The ECHR Condemns Poland to a Cultural Revolution

The ECHR Condemns Poland to a Cultural Revolution

By Grégor Puppinck1704817250056

It only took four days. On Monday, December 11, 2023, Donald Tusk was elected Prime Minister of Poland with the support of the left and far left wings. The very next day, the ECHR condemned Poland for its non-recognition of same-sex couples. On Wednesday, the Council of Europe was informed by the new Polish government that it would cease to contest the judgements of the ECHR, particularly regarding the contentious judicial reform. On Thursday, the ECHR condemned Poland for the prohibition of eugenic abortion.

Why wait until after Donald Tusk's election to publish these judgements? Simply to prevent the previous conservative Polish government from exercising its right to appeal to the Grand Chamber of the ECHR. The Court knew that these judgements would be welcomed by the new Tusk government. Now it can use them to impose these reforms on Poland.

When the ECHR rules on essential political and cultural issues, it would be naïve to believe that its judgements are solely based on legal logic. They are primarily political, then dressed in legal attire. Often, this legal attire 'cracks' under the strain of pulling law in a political direction. This happens whenever the Court interprets the Convention opposite to the intentions of its drafters, as in matters of morals, immigration, or euthanasia.

The M. L. judgment condemning Poland for eugenic abortion is illustrative in this regard. As the two dissenting judges pointed out in the margins of the judgment, the Court manages to condemn Poland for not allowing a pregnant woman to abort, while emphasizing that the Convention does not guarantee a right to abortion. It achieves this by moving abortion into the realm of private life (Article 8) and challenging the legitimacy of the Constitutional Court, which initiated the prohibition of eugenic abortion. The European Court thus avoids questioning the human rights compliance of the abortion in question, performed at 17 weeks of pregnancy due to the child’s Down syndrome. Poland considers such abortion contrary to human dignity and the rights of disabled persons, leading to its unconstitutional status. As, the two dissenting judges of the ECHR denounce, this "judgment will contribute to enhancing prejudice against the extremely vulnerable class of persons with trisomy 21 and negatively stereotyping them as a burden on their families."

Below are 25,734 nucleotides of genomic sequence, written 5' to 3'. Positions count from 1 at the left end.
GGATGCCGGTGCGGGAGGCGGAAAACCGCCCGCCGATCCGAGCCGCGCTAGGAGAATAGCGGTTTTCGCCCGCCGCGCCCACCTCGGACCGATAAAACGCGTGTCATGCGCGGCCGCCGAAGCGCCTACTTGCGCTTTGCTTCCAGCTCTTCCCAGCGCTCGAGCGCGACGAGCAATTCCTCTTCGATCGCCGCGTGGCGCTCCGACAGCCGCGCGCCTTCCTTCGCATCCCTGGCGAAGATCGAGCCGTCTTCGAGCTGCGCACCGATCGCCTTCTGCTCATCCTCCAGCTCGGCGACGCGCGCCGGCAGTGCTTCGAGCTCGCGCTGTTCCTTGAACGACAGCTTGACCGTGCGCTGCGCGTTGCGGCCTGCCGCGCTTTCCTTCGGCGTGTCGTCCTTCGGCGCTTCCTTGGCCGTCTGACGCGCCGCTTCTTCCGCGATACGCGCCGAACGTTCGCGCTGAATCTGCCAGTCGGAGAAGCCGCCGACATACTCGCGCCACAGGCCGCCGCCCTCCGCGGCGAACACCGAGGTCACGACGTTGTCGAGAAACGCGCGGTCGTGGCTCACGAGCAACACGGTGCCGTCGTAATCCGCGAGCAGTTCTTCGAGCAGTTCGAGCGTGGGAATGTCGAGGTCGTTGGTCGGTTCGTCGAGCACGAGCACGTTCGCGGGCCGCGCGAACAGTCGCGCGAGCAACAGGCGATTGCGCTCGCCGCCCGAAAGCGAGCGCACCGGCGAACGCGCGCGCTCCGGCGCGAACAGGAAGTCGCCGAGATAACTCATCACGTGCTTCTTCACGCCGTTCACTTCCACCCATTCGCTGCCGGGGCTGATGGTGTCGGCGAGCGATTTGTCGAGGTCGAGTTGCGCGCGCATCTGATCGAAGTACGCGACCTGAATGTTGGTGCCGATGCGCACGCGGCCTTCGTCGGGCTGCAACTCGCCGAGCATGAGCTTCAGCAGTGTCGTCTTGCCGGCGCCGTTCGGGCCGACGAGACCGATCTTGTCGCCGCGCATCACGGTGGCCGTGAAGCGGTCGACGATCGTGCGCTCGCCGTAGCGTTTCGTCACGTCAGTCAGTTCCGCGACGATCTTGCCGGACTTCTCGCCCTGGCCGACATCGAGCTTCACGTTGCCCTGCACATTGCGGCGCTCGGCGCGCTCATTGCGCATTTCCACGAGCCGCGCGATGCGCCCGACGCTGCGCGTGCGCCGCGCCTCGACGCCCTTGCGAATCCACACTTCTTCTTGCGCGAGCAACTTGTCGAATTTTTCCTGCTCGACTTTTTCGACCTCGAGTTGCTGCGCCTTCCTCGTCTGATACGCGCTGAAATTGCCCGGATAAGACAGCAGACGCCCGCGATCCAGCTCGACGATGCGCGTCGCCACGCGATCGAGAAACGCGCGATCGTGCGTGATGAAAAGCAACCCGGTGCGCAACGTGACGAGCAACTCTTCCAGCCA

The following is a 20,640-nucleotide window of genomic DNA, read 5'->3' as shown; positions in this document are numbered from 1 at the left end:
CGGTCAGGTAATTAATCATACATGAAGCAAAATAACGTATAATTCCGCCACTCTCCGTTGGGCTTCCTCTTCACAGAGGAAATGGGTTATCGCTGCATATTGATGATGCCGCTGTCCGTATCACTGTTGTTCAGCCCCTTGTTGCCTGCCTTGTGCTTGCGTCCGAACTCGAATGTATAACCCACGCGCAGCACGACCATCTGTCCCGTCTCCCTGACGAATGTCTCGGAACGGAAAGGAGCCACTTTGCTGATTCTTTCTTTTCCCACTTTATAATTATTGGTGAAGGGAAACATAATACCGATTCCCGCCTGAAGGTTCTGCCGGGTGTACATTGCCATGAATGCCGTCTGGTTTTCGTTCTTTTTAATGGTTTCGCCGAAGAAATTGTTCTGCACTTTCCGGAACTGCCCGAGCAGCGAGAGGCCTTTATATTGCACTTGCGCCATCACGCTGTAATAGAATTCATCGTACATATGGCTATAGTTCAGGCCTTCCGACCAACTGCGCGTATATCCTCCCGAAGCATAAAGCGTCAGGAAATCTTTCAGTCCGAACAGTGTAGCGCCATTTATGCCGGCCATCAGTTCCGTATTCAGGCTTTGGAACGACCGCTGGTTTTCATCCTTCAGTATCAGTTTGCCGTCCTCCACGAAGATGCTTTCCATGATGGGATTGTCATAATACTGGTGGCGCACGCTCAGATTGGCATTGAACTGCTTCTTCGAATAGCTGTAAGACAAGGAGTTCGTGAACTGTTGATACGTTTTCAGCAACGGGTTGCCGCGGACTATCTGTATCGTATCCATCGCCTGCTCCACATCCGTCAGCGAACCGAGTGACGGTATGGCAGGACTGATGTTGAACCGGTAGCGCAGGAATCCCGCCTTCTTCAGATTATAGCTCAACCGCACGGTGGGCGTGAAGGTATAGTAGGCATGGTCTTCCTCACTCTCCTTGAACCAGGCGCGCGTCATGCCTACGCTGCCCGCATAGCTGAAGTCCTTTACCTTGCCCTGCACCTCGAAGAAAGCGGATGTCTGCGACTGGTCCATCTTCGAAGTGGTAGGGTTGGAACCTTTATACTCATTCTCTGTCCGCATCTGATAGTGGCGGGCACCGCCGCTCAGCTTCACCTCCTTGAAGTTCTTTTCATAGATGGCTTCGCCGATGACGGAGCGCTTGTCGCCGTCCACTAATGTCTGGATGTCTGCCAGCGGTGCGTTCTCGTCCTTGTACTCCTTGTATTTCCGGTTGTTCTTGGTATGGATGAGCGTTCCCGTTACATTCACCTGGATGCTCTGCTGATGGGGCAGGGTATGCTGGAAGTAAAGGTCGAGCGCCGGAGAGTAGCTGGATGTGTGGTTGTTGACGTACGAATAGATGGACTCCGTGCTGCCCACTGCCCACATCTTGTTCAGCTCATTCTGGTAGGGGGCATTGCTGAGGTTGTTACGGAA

It is obvious that the drafters of the ECHR would never have accepted their text being used to create a right to eugenic abortion. A proposal aiming to ‘prevent the birth of disabled children’[1] was expressly rejected during the drafting of the Universal Declaration of Human Rights due to its resemblance to Nazi practices.

Ultimately, Poland was ordered to pay €16,000 to the claimant because she would have had "no other option" but to have an abortion abroad, even though she was supposed to be able to do it in Poland before the disputed prohibition came into effect. The ECHR does not impose the legalization of eugenic abortion but drives a wedge into its prohibition. It thus acts on sensitive subjects.

The European Court contributes to imposing a cultural revolution on Poland through its jurisprudence. While it may seem progressive from the perspective of Western Europe, this differs when viewed through the lens of Polish history. It is essential to remember that abortion was initially introduced in Poland by Nazi Germany to limit the demographic of the Slavic people. A Nazi document dated November 25, 1939, titled ‘The problem of how to deal with the population of the former Polish territories on a racial-political bases’ prescribes that "All measures serving to control births must be accepted or encouraged. Abortion must not be punishable on the territory. Abortifacients and contraceptives may be publicly offered for sale in all their forms without any political measures being taken. Homosexuality must be declared non-punishable. Institutes and persons who engage in abortion must not be pursued by the police." This document organized the Germanisation attempt of Poland and the first deportations, with its 'ultimate aim being the complete elimination of the Polish national spirit’.[2] Abortion was then promoted during the Soviet occupation with similar ideological intentions. ideological intentions.’ Historically, abortion is not considered in Poland as a liberal practice or a feminist conquest, as in Western Europe, but rather as an anti-Polish practice imposed from abroad by the Nazi and then Soviet occupiers... and today by the ECHR.


[1] Proposal from the Working Group of the Commission on the Status of Women, Preparatory work, E/CN.4/SR.35, p. 1266

[2] Trials of the War Criminals Before the Nuremberg Military Tribunals under Control Council Law No. 10 (1946-49), Volume 5, page 95-96.

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